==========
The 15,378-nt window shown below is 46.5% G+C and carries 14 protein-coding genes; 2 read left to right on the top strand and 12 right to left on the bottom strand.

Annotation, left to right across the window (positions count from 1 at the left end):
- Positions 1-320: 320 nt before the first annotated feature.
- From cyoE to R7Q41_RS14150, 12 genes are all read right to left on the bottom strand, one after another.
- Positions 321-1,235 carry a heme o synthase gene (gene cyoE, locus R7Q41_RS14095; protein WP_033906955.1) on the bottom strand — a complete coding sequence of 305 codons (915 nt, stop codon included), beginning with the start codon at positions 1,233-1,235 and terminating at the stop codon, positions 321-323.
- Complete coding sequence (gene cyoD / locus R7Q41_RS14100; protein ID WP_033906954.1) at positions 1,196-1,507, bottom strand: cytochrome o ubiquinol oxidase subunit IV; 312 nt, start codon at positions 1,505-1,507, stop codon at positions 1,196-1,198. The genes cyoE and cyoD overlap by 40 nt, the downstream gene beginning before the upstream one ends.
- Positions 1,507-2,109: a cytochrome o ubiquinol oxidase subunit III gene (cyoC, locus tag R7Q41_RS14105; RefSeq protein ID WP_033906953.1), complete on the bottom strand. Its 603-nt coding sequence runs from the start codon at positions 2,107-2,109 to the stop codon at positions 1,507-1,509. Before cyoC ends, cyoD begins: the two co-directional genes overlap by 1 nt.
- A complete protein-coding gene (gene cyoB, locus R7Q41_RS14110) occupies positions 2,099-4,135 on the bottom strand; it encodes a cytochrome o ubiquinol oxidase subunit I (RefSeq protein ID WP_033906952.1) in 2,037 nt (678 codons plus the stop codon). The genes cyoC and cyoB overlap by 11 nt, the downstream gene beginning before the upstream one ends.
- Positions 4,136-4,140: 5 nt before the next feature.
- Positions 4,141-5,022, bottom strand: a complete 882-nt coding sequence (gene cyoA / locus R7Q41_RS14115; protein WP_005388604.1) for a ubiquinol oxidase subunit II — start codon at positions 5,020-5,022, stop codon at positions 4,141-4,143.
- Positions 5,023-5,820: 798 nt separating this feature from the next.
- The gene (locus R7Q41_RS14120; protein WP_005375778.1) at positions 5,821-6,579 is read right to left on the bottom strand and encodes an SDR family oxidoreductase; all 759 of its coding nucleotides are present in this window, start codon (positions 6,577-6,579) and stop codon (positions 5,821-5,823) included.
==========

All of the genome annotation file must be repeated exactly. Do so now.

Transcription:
The 15,378-nt window shown below is 46.5% G+C and carries 14 protein-coding genes; 2 read left to right on the top strand and 12 right to left on the bottom strand.

Annotation, left to right across the window (positions count from 1 at the left end):
- Positions 1-320: 320 nt before the first annotated feature.
- From cyoE to R7Q41_RS14150, 12 genes are all read right to left on the bottom strand, one after another.
- Positions 321-1,235 carry a heme o synthase gene (gene cyoE, locus R7Q41_RS14095; protein WP_033906955.1) on the bottom strand — a complete coding sequence of 305 codons (915 nt, stop codon included), beginning with the start codon at positions 1,233-1,235 and terminating at the stop codon, positions 321-323.
- Complete coding sequence (gene cyoD / locus R7Q41_RS14100; protein ID WP_033906954.1) at positions 1,196-1,507, bottom strand: cytochrome o ubiquinol oxidase subunit IV; 312 nt, start codon at positions 1,505-1,507, stop codon at positions 1,196-1,198. The genes cyoE and cyoD overlap by 40 nt, the downstream gene beginning before the upstream one ends.
- Positions 1,507-2,109: a cytochrome o ubiquinol oxidase subunit III gene (cyoC, locus tag R7Q41_RS14105; RefSeq protein ID WP_033906953.1), complete on the bottom strand. Its 603-nt coding sequence runs from the start codon at positions 2,107-2,109 to the stop codon at positions 1,507-1,509. Before cyoC ends, cyoD begins: the two co-directional genes overlap by 1 nt.
- A complete protein-coding gene (gene cyoB, locus R7Q41_RS14110) occupies positions 2,099-4,135 on the bottom strand; it encodes a cytochrome o ubiquinol oxidase subunit I (RefSeq protein ID WP_033906952.1) in 2,037 nt (678 codons plus the stop codon). The genes cyoC and cyoB overlap by 11 nt, the downstream gene beginning before the upstream one ends.
- Positions 4,136-4,140: 5 nt before the next feature.
- Positions 4,141-5,022, bottom strand: a complete 882-nt coding sequence (gene cyoA / locus R7Q41_RS14115; protein WP_005388604.1) for a ubiquinol oxidase subunit II — start codon at positions 5,020-5,022, stop codon at positions 4,141-4,143.
- Positions 5,023-5,820: 798 nt separating this feature from the next.
- The gene (locus R7Q41_RS14120; protein WP_005375778.1) at positions 5,821-6,579 is read right to left on the bottom strand and encodes an SDR family oxidoreductase; all 759 of its coding nucleotides are present in this window, start codon (positions 6,577-6,579) and stop codon (positions 5,821-5,823) included.